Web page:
Evgeny Veretennikov Evgeny Veretennikov -3 years ago 100
Scala Question

Scala: why duplicate declaration is allowed inside pattern matching?

It seems that we are able to bind pattern to identifier

and then to declare one more
identifier immediately in the same scope. Why does this code work?

"123" match {
case x@"123" =>
// I expected compilation error here, but it actually works. Even var works
val x = "456"
x // "456"

Explaining with something like link to SLS would be especially appreciated.

Answer Source

I don't think there's a dedicated explanation of this situation in SLS, but looking at Pattern matching expressions part of spec, one can find the following wording:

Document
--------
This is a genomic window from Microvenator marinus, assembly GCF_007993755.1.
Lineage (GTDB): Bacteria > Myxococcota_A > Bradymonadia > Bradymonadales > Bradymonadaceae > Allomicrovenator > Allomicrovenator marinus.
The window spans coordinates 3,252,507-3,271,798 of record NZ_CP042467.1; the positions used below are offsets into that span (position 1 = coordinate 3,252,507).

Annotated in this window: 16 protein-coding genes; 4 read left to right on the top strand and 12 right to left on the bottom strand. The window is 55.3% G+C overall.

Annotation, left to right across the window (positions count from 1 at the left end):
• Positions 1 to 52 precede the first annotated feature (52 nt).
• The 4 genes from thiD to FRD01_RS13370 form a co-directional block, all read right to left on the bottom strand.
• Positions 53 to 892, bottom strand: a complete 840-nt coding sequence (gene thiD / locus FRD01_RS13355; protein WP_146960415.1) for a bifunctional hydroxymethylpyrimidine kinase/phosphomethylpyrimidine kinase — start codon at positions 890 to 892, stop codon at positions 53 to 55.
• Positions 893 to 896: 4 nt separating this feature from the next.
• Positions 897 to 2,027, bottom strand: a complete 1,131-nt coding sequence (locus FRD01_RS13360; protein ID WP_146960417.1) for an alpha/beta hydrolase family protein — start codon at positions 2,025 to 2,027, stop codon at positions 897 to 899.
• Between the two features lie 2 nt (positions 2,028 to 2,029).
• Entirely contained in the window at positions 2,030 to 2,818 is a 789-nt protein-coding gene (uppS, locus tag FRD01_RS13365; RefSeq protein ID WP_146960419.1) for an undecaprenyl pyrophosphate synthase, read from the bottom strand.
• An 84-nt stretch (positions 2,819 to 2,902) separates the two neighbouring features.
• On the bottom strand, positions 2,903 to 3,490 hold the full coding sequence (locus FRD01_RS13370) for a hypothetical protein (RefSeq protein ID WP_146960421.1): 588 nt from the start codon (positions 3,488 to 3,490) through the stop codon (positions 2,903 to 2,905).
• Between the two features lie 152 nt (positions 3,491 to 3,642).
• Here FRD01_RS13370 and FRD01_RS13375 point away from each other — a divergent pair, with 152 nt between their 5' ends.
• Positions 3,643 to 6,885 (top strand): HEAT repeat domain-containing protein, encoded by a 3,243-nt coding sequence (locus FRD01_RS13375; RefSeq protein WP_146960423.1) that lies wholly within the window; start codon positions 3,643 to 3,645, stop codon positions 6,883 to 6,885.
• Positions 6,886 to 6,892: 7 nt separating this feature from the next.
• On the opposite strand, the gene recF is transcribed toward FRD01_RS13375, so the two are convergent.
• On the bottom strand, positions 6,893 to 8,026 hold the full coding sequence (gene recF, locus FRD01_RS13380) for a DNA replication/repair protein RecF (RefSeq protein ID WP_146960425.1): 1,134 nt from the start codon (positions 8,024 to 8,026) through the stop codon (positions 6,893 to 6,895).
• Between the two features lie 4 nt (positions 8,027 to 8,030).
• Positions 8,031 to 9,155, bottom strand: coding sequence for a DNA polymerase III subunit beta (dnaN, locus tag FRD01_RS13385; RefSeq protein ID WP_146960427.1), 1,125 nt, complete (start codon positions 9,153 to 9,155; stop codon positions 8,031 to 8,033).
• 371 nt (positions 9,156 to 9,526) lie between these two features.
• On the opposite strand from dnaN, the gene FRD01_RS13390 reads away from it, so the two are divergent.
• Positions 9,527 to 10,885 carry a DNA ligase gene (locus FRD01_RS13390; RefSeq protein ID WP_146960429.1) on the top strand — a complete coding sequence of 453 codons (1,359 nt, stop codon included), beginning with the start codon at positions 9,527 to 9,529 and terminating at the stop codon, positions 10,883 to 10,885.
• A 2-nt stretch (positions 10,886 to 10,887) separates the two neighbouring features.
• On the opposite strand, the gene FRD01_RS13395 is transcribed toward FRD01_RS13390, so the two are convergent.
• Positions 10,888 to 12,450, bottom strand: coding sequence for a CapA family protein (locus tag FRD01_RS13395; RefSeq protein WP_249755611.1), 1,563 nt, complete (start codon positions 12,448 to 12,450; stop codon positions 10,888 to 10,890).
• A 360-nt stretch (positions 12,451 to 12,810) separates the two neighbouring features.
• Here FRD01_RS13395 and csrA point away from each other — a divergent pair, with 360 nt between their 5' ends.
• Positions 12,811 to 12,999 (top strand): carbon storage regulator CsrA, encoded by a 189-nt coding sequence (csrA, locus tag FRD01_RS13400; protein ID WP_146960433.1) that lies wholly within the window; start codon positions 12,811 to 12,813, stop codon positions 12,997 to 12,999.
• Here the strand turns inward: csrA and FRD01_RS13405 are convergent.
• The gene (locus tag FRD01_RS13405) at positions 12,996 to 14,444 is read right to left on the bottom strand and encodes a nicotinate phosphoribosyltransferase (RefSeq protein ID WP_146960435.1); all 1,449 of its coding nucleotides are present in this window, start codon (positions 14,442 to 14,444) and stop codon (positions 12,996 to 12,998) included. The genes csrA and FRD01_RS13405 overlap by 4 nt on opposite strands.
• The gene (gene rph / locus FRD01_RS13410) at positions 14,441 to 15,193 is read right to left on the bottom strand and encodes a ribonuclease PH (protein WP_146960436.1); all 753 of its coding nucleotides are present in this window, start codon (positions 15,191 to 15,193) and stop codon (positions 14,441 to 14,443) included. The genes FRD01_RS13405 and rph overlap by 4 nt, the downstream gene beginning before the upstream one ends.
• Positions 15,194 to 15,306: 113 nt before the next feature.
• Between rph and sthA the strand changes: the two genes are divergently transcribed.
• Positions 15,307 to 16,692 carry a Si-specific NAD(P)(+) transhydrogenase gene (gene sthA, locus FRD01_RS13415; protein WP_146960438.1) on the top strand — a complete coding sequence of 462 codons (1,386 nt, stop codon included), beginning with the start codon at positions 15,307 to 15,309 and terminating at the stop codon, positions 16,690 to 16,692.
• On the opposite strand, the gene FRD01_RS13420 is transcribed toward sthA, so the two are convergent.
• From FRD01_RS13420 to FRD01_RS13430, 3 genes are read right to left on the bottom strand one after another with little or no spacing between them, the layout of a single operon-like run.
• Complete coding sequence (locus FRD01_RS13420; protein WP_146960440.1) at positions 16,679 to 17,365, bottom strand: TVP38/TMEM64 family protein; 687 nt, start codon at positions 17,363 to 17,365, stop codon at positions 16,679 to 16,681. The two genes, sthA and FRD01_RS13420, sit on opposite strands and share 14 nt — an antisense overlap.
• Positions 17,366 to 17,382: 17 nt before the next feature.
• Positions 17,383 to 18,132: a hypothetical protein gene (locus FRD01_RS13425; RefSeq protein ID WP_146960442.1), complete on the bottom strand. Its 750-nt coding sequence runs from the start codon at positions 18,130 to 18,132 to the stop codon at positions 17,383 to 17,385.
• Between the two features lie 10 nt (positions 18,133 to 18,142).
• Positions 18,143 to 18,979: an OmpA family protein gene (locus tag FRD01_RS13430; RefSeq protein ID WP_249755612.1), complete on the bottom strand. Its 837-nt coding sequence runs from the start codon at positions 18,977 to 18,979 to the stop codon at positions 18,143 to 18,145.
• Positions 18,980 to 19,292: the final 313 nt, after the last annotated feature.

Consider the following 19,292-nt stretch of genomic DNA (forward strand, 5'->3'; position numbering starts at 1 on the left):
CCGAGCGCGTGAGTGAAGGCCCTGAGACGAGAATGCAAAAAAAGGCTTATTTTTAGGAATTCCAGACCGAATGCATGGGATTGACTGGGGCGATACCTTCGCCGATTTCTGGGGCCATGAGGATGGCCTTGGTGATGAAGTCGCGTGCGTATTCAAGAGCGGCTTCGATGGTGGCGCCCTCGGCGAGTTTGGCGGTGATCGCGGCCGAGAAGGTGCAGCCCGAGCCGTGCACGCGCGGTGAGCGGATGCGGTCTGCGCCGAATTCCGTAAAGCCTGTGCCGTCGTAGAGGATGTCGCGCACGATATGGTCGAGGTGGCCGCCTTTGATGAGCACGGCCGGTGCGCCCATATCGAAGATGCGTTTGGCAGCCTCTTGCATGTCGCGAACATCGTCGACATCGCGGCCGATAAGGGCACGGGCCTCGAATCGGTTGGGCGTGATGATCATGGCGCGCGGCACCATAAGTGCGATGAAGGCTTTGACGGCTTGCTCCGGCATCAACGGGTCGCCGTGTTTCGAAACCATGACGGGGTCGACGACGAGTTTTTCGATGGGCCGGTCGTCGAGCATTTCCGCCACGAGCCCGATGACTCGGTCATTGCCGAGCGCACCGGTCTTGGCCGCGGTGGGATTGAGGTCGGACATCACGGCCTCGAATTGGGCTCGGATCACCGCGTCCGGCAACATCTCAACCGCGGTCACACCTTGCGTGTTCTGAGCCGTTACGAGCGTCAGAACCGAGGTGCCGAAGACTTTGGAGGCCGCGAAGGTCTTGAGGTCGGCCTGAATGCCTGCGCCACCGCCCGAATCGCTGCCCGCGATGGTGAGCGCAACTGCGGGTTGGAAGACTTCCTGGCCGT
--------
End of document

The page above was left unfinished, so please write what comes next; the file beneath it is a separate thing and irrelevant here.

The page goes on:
A pattern matching expression

e match { case p_1 => b_1 … case p_n => b_n }

The scope of the pattern variables in p_i comprises the pattern's guard and the corresponding block b_i.

Which can be understood as the block b_i has its own scope, which is nested into the scope of pattern variables.

Now your variable x is bound in the pattern variable scope p_i, and then is redefined in the b_i scope. This gives us the situation of nested scopes, and the normal rules of name shadowing in the nested scope apply.

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